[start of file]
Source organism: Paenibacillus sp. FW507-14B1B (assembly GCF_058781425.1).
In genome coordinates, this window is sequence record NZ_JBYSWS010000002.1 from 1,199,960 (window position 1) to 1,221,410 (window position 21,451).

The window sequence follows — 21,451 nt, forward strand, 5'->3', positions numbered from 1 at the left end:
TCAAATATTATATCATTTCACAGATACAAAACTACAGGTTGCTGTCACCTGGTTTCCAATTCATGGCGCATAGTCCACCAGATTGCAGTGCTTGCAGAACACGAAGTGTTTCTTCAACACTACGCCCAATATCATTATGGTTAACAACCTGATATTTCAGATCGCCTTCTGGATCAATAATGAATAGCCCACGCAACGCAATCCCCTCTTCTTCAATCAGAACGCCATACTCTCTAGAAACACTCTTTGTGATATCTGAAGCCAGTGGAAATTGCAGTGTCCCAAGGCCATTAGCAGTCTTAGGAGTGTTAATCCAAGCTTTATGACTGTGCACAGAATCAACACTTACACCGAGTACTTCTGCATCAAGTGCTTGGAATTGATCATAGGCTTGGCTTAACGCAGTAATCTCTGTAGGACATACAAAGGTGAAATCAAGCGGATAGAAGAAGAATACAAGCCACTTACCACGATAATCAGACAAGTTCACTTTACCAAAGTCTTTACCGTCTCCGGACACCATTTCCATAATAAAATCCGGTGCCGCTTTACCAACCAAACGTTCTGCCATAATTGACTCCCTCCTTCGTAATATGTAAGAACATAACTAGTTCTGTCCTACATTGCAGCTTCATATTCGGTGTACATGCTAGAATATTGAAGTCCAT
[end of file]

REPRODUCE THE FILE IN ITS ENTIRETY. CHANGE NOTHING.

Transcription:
Source organism: Paenibacillus sp. FW507-14B1B (assembly GCF_058781425.1).
In genome coordinates, this window is sequence record NZ_JBYSWS010000002.1 from 1,199,960 (window position 1) to 1,221,410 (window position 21,451).

The window sequence follows — 21,451 nt, forward strand, 5'->3', positions numbered from 1 at the left end:
TCAAATATTATATCATTTCACAGATACAAAACTACAGGTTGCTGTCACCTGGTTTCCAATTCATGGCGCATAGTCCACCAGATTGCAGTGCTTGCAGAACACGAAGTGTTTCTTCAACACTACGCCCAATATCATTATGGTTAACAACCTGATATTTCAGATCGCCTTCTGGATCAATAATGAATAGCCCACGCAACGCAATCCCCTCTTCTTCAATCAGAACGCCATACTCTCTAGAAACACTCTTTGTGATATCTGAAGCCAGTGGAAATTGCAGTGTCCCAAGGCCATTAGCAGTCTTAGGAGTGTTAATCCAAGCTTTATGACTGTGCACAGAATCAACACTTACACCGAGTACTTCTGCATCAAGTGCTTGGAATTGATCATAGGCTTGGCTTAACGCAGTAATCTCTGTAGGACATACAAAGGTGAAATCAAGCGGATAGAAGAAGAATACAAGCCACTTACCACGATAATCAGACAAGTTCACTTTACCAAAGTCTTTACCGTCTCCGGACACCATTTCCATAATAAAATCCGGTGCCGCTTTACCAACCAAACGTTCTGCCATAATTGACTCCCTCCTTCGTAATATGTAAGAACATAACTAGTTCTGTCCTACATTGCAGCTTCATATTCGGTGTACATGCTAGAATATTGAAGTCCAT